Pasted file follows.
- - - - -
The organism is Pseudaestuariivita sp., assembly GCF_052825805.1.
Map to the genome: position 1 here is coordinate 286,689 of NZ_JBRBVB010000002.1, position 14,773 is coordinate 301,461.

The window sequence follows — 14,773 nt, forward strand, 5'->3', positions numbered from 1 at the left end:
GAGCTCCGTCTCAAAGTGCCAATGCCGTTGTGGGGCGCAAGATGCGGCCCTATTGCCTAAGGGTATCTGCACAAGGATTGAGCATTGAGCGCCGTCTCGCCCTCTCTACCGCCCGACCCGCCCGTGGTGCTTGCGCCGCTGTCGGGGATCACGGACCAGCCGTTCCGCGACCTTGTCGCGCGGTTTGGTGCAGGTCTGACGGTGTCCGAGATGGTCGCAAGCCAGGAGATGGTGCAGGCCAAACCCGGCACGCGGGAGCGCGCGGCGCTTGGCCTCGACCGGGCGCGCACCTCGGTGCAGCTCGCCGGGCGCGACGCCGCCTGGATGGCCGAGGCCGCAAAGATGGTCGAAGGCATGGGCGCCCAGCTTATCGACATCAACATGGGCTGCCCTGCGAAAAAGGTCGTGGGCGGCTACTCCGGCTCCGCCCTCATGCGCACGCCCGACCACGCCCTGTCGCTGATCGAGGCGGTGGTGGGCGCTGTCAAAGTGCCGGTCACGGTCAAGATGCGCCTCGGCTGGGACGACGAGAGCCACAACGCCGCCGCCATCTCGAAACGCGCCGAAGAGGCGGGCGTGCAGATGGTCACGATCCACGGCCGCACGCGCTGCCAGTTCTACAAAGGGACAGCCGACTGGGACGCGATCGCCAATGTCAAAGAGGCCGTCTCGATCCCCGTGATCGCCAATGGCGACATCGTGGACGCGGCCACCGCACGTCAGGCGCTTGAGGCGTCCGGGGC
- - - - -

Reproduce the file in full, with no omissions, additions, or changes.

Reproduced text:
The organism is Pseudaestuariivita sp., assembly GCF_052825805.1.
Map to the genome: position 1 here is coordinate 286,689 of NZ_JBRBVB010000002.1, position 14,773 is coordinate 301,461.

The window sequence follows — 14,773 nt, forward strand, 5'->3', positions numbered from 1 at the left end:
GAGCTCCGTCTCAAAGTGCCAATGCCGTTGTGGGGCGCAAGATGCGGCCCTATTGCCTAAGGGTATCTGCACAAGGATTGAGCATTGAGCGCCGTCTCGCCCTCTCTACCGCCCGACCCGCCCGTGGTGCTTGCGCCGCTGTCGGGGATCACGGACCAGCCGTTCCGCGACCTTGTCGCGCGGTTTGGTGCAGGTCTGACGGTGTCCGAGATGGTCGCAAGCCAGGAGATGGTGCAGGCCAAACCCGGCACGCGGGAGCGCGCGGCGCTTGGCCTCGACCGGGCGCGCACCTCGGTGCAGCTCGCCGGGCGCGACGCCGCCTGGATGGCCGAGGCCGCAAAGATGGTCGAAGGCATGGGCGCCCAGCTTATCGACATCAACATGGGCTGCCCTGCGAAAAAGGTCGTGGGCGGCTACTCCGGCTCCGCCCTCATGCGCACGCCCGACCACGCCCTGTCGCTGATCGAGGCGGTGGTGGGCGCTGTCAAAGTGCCGGTCACGGTCAAGATGCGCCTCGGCTGGGACGACGAGAGCCACAACGCCGCCGCCATCTCGAAACGCGCCGAAGAGGCGGGCGTGCAGATGGTCACGATCCACGGCCGCACGCGCTGCCAGTTCTACAAAGGGACAGCCGACTGGGACGCGATCGCCAATGTCAAAGAGGCCGTCTCGATCCCCGTGATCGCCAATGGCGACATCGTGGACGCGGCCACCGCACGTCAGGCGCTTGAGGCGTCCGGGGC